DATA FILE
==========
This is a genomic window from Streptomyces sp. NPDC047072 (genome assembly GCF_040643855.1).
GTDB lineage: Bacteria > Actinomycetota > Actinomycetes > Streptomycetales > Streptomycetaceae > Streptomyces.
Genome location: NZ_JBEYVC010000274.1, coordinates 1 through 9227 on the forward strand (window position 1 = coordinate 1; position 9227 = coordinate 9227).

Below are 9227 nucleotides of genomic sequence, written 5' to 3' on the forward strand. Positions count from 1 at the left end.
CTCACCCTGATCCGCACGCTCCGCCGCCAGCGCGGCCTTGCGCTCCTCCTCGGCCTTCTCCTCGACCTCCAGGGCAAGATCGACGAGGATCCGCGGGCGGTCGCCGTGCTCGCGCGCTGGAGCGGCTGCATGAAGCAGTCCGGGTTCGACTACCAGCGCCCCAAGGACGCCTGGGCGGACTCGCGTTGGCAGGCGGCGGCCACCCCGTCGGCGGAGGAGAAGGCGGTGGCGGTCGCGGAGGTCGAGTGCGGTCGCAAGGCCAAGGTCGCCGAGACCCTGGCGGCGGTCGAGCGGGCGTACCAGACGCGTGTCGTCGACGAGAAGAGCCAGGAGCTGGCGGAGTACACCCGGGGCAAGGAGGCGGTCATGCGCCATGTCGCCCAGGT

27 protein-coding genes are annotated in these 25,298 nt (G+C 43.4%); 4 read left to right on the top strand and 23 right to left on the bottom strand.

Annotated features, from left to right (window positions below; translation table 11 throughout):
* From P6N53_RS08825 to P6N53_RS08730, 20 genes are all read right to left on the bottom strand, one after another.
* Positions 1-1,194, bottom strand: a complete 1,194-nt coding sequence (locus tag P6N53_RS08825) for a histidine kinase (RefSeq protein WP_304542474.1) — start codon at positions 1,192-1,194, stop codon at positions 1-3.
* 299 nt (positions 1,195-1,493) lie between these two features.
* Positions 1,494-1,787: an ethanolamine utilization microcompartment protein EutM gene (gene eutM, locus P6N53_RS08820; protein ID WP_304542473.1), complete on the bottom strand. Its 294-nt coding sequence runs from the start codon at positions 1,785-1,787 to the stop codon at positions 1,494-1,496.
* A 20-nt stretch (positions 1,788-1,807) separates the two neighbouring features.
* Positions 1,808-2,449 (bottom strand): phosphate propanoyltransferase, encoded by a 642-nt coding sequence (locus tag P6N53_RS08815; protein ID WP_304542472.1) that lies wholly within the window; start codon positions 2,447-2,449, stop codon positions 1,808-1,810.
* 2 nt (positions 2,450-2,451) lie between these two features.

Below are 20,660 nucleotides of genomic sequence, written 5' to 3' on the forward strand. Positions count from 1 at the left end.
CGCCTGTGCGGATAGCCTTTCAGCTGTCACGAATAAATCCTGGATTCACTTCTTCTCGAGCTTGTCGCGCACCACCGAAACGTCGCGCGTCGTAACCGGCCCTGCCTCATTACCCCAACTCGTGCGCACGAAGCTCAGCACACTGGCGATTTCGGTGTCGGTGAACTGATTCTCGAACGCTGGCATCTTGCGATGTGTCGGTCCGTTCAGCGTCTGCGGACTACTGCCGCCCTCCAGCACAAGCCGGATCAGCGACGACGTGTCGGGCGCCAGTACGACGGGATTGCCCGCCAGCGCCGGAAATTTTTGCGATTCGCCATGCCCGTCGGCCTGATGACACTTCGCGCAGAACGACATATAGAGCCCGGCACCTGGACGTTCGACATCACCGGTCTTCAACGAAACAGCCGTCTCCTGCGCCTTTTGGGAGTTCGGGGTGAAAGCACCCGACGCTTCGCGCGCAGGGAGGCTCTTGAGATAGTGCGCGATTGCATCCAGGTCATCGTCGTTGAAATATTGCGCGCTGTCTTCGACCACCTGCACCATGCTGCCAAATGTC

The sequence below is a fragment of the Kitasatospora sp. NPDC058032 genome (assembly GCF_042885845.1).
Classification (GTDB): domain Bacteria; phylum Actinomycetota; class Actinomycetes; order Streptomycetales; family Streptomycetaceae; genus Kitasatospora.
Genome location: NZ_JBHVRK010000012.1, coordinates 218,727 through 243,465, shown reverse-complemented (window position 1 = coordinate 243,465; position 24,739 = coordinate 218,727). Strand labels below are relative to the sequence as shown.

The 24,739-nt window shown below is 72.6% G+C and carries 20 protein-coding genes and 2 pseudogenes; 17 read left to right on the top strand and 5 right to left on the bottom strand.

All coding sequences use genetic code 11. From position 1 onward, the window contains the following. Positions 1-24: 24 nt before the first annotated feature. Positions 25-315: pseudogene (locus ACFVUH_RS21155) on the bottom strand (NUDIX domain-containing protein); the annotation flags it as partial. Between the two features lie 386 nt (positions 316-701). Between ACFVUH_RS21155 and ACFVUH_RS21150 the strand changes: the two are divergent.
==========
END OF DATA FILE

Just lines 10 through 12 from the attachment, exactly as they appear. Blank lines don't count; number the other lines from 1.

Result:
* 299 nt (positions 1,195-1,493) lie between these two features.
* Positions 1,494-1,787: an ethanolamine utilization microcompartment protein EutM gene (gene eutM, locus P6N53_RS08820; protein ID WP_304542473.1), complete on the bottom strand. Its 294-nt coding sequence runs from the start codon at positions 1,785-1,787 to the stop codon at positions 1,494-1,496.
* A 20-nt stretch (positions 1,788-1,807) separates the two neighbouring features.